To state the obvious: effectively managing your small business is difficult! It’s easy to get derailed. Whether that’s getting hit by a big surprise problem, losing a large customer you thought was happy, losing a key person, battling inflation-driven cost increases, and so on. Management is a very broad term, and it may be better to add an adjective to clarify the type of management in question. I like to think of management in 3 flavors:
- Strategic Management
- Operational Management
- Task Management
Strategic Management: Where are we Going?
Any small business should have at least some basic 3-year goals. What are our growth/size objectives? How do we position ourselves in the market? What are our financial / profit goals? What product / service changes do we need to make?
Owners and managers can often get swallowed up in the weeds of the day to day, and lose sight of their big picture. It often happens to me—yes, I’m working on it! The big picture questions are perhaps the most difficult. Good strategic management means first setting clear goals, and as a team developing the strategies to achieve these goals. Sometimes, outside help is needed to build a solid strategic plan. A good consultant can help you step away from the trees, and start looking at the forest. Management sometimes needs to clarify the company’s vision and mission, which then helps filter (in or out) leadership’s goals and related strategies.
At Cornerstone, we have an annual 2-day offsite to literally get away from ringing phones and the daily barrage of emails. Our sessions include what we’ve done, where we are, where we want to go. We then try to establish our “big rocks”—the big things we want to achieve in the next few years. Then we move on to tactics, plans, responsibilities, procedures, and tasks.
Operational Management: Processes and Procedures
Usually, long-terms goals require that a company implement new (or better) procedures to efficiently manage the operation processes needed to accomplish goals X, Y or Z. For example, if your sales and quoting process is handled outside your customer management software; you may have a goal of tying the two together. So you may need to build a process to streamline the handoff of quoting details to your CRM or job management software.
We advise our clients to have clear sets of “Standard Operating Procedures”, and we’re often directly involved in helping them build these SOPs. Good SOPs are written and repeatable processes that staff can follow to make things run more efficiently. They nearly always involve recurring tasks, such as setting up new accounts, running month-end reports, booking weekly accounting entries, and the like.
With solid SOPs, if someone is out sick, another person can step in, open the relevant SOP likely in a Word document, and proceed to manage the process by simply following the ‘recipe.’ Companies that are operationally strong use SOPs and a key management tool; these companies are likely to be more efficient and make fewer mistakes.
Managing by SOPs: One Mistake is Too Many
Cornerstone is a process-driven business. Because of the very large volumes of recurring billing and recurring payments we process, we absolutely MUST have clear, detailed, written SOPs in order to succeed. If we make even one mistake in generating invoices or processing payments, we will very likely hear about it due to an unhappy customer or end subscriber. We live and die by our SOPs, and we are updating them continuously.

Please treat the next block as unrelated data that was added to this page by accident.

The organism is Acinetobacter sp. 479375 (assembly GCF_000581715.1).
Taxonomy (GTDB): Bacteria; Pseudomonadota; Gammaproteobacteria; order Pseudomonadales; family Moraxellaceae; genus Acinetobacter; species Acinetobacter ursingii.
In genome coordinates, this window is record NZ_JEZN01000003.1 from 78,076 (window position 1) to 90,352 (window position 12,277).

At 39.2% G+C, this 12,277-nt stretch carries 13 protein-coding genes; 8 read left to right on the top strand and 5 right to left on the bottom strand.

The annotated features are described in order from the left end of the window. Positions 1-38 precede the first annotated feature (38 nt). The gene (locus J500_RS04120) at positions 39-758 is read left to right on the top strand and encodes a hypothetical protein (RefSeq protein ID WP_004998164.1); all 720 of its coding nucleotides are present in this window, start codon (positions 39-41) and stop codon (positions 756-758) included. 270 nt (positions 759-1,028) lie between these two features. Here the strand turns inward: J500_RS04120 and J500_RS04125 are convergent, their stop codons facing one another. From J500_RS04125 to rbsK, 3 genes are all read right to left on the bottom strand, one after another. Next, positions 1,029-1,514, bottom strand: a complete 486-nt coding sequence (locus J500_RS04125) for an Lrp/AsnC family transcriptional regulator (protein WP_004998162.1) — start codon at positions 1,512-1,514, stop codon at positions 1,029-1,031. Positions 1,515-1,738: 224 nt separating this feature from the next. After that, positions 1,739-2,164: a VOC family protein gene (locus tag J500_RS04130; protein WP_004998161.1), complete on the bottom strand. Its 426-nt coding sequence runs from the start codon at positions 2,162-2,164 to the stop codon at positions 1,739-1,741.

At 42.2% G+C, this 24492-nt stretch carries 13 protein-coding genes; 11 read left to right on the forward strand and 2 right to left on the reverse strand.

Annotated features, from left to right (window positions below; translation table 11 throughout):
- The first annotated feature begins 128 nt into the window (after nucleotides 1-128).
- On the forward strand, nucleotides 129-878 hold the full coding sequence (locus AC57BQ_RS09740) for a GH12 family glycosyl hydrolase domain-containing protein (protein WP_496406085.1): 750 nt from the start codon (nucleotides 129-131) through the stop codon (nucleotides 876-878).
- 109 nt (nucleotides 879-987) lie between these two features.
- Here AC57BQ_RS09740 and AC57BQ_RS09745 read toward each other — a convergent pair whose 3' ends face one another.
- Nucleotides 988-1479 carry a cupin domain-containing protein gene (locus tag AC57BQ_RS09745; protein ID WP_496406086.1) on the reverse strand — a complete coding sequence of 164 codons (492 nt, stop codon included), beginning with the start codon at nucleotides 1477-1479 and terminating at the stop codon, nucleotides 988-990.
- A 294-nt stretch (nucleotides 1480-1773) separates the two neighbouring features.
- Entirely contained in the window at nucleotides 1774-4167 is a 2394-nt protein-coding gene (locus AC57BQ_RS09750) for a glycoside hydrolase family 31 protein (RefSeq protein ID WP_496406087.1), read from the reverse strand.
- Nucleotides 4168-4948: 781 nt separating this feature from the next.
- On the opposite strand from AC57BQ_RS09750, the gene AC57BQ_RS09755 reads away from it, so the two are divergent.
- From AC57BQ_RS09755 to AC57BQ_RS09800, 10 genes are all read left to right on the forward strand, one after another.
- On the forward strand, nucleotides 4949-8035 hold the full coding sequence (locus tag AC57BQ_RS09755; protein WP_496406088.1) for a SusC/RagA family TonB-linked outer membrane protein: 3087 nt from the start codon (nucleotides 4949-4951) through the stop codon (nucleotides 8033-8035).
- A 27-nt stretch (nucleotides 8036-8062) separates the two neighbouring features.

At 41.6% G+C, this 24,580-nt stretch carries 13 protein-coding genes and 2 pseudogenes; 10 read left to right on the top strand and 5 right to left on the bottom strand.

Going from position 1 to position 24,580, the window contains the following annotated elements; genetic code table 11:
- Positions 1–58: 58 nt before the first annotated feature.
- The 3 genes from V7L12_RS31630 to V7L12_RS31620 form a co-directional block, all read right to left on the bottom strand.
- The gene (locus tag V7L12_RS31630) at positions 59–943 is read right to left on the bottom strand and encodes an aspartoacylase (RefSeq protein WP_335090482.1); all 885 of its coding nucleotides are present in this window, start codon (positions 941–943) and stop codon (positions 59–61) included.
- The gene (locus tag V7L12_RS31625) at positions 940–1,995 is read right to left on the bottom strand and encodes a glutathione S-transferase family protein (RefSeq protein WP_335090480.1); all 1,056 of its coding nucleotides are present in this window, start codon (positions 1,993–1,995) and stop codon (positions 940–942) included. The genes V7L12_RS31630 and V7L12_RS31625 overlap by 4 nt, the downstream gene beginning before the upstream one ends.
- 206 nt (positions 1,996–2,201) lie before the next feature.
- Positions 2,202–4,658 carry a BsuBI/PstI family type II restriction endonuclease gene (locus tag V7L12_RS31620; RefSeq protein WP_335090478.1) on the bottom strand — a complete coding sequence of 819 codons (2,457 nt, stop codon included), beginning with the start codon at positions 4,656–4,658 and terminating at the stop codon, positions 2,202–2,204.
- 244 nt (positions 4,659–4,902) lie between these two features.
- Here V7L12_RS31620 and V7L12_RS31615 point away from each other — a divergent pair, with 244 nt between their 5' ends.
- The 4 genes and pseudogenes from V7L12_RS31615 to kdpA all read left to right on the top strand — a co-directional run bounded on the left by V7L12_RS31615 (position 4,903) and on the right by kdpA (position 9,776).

Task Management: Software Tools Can Help
The final flavor of management is task management—employees’ daily “to do” lists. Most small businesses keep a calendar or calendars to track management of jobs, sales, administrative work, and various other tasks. But as things get busy and complicated, calendars have limitations. First, at a minimum you need a calendar showing multiple employees’ tasks—so the calendar is shared. That can get overwhelming if you have more than a few employees.
At Cornerstone, for our internal projects we began using Teamwork software a couple of years ago, and it’s been a godsend. First, it allows us to use ONE tool to manage all our projects—we avoid email, chat, notepads and other methods and try to use ONLY Teamwork. Second, it easily allows us to mark priority levels, to set end / due dates, and to assign multiple team members to a task.
Management of most tasks requires that a task be broken down into sub-tasks. For example, our software training is broken down by function: basic functions, reporting module, quotes module, service module, etc. Different members of our team tend to specialize in training on different software functions. So if there are five training sessions needed, potentially we could have five sub-tasks assigned to five different Cornerstone employees. This ability to split out tasks into “bite-sized pieces” makes our project / task management much easier and more effective—AND better for our customers.
The Management Spyglass
Like a spyglass used on a sailing ship, the generic term “management” really has telescoping pieces. Strategic management is the eyepiece, small and concise but absolutely critical to get right. Next comes operational management, geared toward getting all the processes right in pursuit of the strategic goals. Finally, most of the actual work we do involves those many daily “to do” tasks. Because these are most numerous, good software tools are critical to keeping your team on track to get these tasks “checked off.”